This judgment concerns a three-fold application by the Defendants (together “KnitPro”) brought in the context of a long running trademark dispute relating to knitting needles.
In 2013 the US-based Claimant’s predecessor began invalidity proceedings at the EUIPO regarding a “Chevron Mark”, one of two EU trademarks owned by Indian entity KnitPro. Subsequently, in 2015, KnitPro issued takedown notices to Amazon UK and the Claimant (“Crafts”) alleges that these notices amount to unjustified threats for infringement of registered trademarks.
Following correspondence between the parties which then went quiet for some years, Crafts issued proceedings against KnitPro and permission was granted by HHJ Hacon for service out of the jurisdiction in 2021. KnitPro were served in India with a number of documents however these did not include the applications for service out or the two witness statements filed in support of the same. KnitPro are yet to serve a defence.
KnitPro made an application seeking:
1) to set aside the order for service of proceedings issued by Crafts out of the jurisdiction (with the result that the claim would now be out of time);
2) a declaration that the Court has no jurisdiction over KnitPro; or
3) alternatively for a stay of proceedings pending determination of the validity of the disputed Chevron mark.
KnitPro argued before Mr Ian Karet (sitting as a Deputy High Court Judge) there were “significant failures” in the bid to serve out, along with a failure to make full and frank disclosure, and that given the passage of time, the threats claim should be time-barred. The alternative application for a stay raised a question as to whether Schedule 2A to the Trade Marks Act 1994 is in conformity with the UK-EU Withdrawal Agreement.
Service out of the jurisdiction
KnitPro argued Crafts were in breach of CPR 23.9 for failing to provide documents in accordance with the rules for service of an application made without notice. Mr Karet exercised his powers under 3.10 to remedy Crafts’ breach, finding the breach was neither “serious or significant”, had “occurred by accident”, caused no disadvantage to KnitPro and was remedied with the later provision of the documents.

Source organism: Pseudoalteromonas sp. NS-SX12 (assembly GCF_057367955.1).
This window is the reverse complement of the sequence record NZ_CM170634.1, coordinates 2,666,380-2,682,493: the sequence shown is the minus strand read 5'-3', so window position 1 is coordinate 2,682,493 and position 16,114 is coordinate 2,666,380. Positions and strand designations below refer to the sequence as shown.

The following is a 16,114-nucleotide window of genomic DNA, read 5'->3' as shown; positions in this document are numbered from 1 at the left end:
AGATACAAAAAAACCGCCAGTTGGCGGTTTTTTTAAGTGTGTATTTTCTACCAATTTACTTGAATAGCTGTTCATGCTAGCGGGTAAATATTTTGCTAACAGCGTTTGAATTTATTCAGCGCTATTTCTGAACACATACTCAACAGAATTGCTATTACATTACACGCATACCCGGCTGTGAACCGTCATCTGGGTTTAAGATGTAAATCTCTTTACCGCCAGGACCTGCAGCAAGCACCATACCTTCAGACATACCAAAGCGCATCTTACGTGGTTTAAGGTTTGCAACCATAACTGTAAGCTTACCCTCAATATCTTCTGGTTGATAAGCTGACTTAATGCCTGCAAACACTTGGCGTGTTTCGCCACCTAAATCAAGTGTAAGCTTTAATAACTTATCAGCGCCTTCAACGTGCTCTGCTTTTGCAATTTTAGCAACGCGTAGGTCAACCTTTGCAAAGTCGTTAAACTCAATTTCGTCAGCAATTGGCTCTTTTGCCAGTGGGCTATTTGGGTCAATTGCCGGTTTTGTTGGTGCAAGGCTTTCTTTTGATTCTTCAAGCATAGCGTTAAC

KnitPro’s second complaint was Crafts’ failure to make “full and frank disclosure” in the application to serve out alleging seven deficiencies. Mr Karet affirmed the correct test for full and frank disclosure to be that set out in MRG by Toulson J as applied by Bryan J in Libyan Investment Authority and not the higher test argued for by KnitPro. Mr Karet found that the complaints KnitPro raised did not go to the question of whether the court had jurisdiction over the alleged threats. The judge consequently held that there had been no material non-disclosure and dismissed the application.
Stay of proceedings
The remaining question for the court to consider was whether proceedings should be stayed pending the resolution of the validity of the Chevron trademark before the EUIPO.
KnitPro argued that as the proceedings against the First Defendant were issued prior to Brexit, they were “pending proceedings” for a related action under the European Trade Mark regulation 2017/1001 (“EUTMR) and should be stayed and that any stay against the First Defendant should be extended to the Second Defendant under the court’s case management powers. They also referred to a number of stayed patent proceedings arguing that by analogy the same should apply in trademark cases. On the other hand, Crafts’ position was that the provisions of the EUTMR did not apply to the case and so there should be no stay.
Mr Karet agreed with Crafts that a UK threats action was not one of the types of infringement or invalidity act listed under Article 124 EUTMR and as a result, Article 132 was not engaged. The judge declined to exercise the court’s case management powers to order a stay and the application failed.
This case affirms the court’s powers to remedy breaches of service procedure and highlights that proceedings for unjustified threats fall outside the remit of stay provisions under Article 132 of the EUTMR.
Written by Rebecca Dolman, Litigation Paralegal at EIP